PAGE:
But the OSU center has done some research on the BCS formula, and his analysis makes it clear to him that the Buckeyes can’t afford to take their foot off the pedal down the stretch.

[+] EnlargeUrban Meyer
Sandra Dukes/USA TODAY SportsIt's getting to the point in the season where Urban Meyer and the Buckeyes might have to start campaigning to get a shot at the title.
Despite repeated requests for Ohio State to compare itself to Alabama throughout the offseason and into the past few weeks since the BCS standings were unveiled, Buckeyes players have consistently steered the conversation back to the next opponent.

But Ohio State receiver Evan Spencer finally slipped up on Monday, becoming the first player to come out and publicly declare that the Buckeyes could “wipe the field” with the likes of Alabama or Florida State.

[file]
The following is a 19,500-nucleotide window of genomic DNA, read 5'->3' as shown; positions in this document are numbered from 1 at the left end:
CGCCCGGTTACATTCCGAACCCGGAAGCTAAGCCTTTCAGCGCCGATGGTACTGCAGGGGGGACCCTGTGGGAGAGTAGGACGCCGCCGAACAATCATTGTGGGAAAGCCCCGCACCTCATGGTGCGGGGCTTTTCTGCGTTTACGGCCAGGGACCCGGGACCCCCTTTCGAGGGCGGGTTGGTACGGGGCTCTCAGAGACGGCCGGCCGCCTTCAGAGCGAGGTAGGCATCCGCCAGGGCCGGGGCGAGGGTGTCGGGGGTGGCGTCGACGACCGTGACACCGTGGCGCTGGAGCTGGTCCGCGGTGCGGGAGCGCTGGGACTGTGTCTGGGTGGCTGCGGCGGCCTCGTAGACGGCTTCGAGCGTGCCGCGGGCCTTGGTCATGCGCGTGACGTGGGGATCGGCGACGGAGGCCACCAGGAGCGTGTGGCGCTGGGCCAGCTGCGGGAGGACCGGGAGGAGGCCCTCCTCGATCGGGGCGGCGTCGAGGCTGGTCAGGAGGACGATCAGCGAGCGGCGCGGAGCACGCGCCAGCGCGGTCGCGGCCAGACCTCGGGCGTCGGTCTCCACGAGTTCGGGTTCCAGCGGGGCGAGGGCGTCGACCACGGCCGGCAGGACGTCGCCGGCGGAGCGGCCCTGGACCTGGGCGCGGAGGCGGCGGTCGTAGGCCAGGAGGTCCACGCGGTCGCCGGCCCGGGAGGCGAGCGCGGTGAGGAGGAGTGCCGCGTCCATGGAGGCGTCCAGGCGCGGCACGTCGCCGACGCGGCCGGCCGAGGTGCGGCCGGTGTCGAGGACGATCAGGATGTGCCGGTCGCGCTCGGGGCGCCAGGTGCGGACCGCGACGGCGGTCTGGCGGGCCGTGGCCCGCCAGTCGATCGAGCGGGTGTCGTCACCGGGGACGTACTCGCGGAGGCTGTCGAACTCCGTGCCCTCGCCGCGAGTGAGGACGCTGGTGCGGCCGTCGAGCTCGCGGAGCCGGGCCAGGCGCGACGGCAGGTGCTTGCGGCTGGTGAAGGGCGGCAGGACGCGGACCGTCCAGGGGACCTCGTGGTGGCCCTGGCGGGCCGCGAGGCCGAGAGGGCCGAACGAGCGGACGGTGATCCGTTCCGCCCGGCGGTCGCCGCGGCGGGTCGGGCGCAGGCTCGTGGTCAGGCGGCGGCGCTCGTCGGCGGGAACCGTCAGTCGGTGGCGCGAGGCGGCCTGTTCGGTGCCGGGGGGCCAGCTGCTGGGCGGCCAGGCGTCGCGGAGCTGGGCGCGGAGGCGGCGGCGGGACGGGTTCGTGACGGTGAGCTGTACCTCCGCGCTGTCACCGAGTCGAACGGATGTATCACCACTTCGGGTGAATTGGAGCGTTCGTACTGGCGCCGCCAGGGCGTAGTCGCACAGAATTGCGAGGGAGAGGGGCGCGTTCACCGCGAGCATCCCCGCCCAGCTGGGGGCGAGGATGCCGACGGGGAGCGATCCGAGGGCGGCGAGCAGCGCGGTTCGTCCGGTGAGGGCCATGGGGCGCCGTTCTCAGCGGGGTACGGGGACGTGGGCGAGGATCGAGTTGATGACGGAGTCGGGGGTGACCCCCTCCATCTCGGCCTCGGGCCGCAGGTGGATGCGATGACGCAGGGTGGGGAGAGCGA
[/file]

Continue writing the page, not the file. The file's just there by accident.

After spending the first two months of the season focusing solely on what they could control and expressing confidence that everything else would work out just fine, the Buckeyes are starting to show signs that they are aware their destiny isn’t entirely in their hands. And with just three games left before a potential appearance in the Big Ten championship to enhance their résumé, it appears the Buckeyes are now more willing to hit the campaign trail as they sit at No. 3 in the BCS standings -- just on the outside looking in at a chance to play for the national title.

“It’s awful, but I work for our players,” Meyer said last week. “I’ve been there before a couple times where some things had to happen right. For us to waste energy on that, it’s not fair to the players we coach.

“But at the end of the day, I’m working for the families of our coaching staff and the families of our players. That’s who we work for.”